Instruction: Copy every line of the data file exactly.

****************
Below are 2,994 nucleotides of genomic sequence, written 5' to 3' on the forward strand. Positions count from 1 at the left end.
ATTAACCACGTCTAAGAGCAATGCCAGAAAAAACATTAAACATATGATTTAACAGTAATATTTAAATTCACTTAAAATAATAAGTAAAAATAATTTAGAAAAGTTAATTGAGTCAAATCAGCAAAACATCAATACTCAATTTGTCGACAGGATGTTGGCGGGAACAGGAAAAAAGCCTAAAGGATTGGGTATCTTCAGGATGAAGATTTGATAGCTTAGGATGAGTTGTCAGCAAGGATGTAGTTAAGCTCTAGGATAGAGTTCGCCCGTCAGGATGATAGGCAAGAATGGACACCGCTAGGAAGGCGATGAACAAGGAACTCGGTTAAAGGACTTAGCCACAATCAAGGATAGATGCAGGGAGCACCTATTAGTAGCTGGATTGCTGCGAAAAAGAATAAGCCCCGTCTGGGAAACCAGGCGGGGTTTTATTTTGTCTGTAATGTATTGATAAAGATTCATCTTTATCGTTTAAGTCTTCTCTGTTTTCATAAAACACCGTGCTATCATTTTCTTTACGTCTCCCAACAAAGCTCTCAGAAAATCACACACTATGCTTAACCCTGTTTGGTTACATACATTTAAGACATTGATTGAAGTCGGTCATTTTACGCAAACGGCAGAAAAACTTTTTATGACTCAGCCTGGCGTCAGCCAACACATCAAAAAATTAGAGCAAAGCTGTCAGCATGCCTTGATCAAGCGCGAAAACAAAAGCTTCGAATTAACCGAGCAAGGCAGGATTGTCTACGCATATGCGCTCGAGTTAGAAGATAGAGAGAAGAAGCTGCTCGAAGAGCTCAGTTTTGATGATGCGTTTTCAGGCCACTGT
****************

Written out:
Below are 2,994 nucleotides of genomic sequence, written 5' to 3' on the forward strand. Positions count from 1 at the left end.
ATTAACCACGTCTAAGAGCAATGCCAGAAAAAACATTAAACATATGATTTAACAGTAATATTTAAATTCACTTAAAATAATAAGTAAAAATAATTTAGAAAAGTTAATTGAGTCAAATCAGCAAAACATCAATACTCAATTTGTCGACAGGATGTTGGCGGGAACAGGAAAAAAGCCTAAAGGATTGGGTATCTTCAGGATGAAGATTTGATAGCTTAGGATGAGTTGTCAGCAAGGATGTAGTTAAGCTCTAGGATAGAGTTCGCCCGTCAGGATGATAGGCAAGAATGGACACCGCTAGGAAGGCGATGAACAAGGAACTCGGTTAAAGGACTTAGCCACAATCAAGGATAGATGCAGGGAGCACCTATTAGTAGCTGGATTGCTGCGAAAAAGAATAAGCCCCGTCTGGGAAACCAGGCGGGGTTTTATTTTGTCTGTAATGTATTGATAAAGATTCATCTTTATCGTTTAAGTCTTCTCTGTTTTCATAAAACACCGTGCTATCATTTTCTTTACGTCTCCCAACAAAGCTCTCAGAAAATCACACACTATGCTTAACCCTGTTTGGTTACATACATTTAAGACATTGATTGAAGTCGGTCATTTTACGCAAACGGCAGAAAAACTTTTTATGACTCAGCCTGGCGTCAGCCAACACATCAAAAAATTAGAGCAAAGCTGTCAGCATGCCTTGATCAAGCGCGAAAACAAAAGCTTCGAATTAACCGAGCAAGGCAGGATTGTCTACGCATATGCGCTCGAGTTAGAAGATAGAGAGAAGAAGCTGCTCGAAGAGCTCAGTTTTGATGATGCGTTTTCAGGCCACTGT